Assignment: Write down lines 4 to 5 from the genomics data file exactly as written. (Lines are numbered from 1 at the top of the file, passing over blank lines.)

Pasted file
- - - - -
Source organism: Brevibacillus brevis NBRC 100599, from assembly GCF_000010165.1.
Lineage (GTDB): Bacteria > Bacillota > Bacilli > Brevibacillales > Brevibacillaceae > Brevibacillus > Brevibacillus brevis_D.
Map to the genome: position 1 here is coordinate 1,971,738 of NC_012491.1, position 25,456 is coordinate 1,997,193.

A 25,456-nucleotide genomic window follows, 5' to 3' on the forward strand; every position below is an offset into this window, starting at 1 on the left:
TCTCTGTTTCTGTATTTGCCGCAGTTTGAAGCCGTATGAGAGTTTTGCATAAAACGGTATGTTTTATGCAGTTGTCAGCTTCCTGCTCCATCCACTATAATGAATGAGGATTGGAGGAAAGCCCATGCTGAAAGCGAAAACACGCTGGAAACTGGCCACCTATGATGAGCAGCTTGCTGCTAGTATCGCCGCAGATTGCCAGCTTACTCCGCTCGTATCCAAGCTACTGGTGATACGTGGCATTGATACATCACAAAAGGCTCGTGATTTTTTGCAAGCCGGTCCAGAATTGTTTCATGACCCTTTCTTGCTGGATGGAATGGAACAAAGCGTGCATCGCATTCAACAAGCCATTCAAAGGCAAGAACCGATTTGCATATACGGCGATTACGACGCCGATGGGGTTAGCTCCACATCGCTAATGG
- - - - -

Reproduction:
A 25,456-nucleotide genomic window follows, 5' to 3' on the forward strand; every position below is an offset into this window, starting at 1 on the left:
TCTCTGTTTCTGTATTTGCCGCAGTTTGAAGCCGTATGAGAGTTTTGCATAAAACGGTATGTTTTATGCAGTTGTCAGCTTCCTGCTCCATCCACTATAATGAATGAGGATTGGAGGAAAGCCCATGCTGAAAGCGAAAACACGCTGGAAACTGGCCACCTATGATGAGCAGCTTGCTGCTAGTATCGCCGCAGATTGCCAGCTTACTCCGCTCGTATCCAAGCTACTGGTGATACGTGGCATTGATACATCACAAAAGGCTCGTGATTTTTTGCAAGCCGGTCCAGAATTGTTTCATGACCCTTTCTTGCTGGATGGAATGGAACAAAGCGTGCATCGCATTCAACAAGCCATTCAAAGGCAAGAACCGATTTGCATATACGGCGATTACGACGCCGATGGGGTTAGCTCCACATCGCTAATGG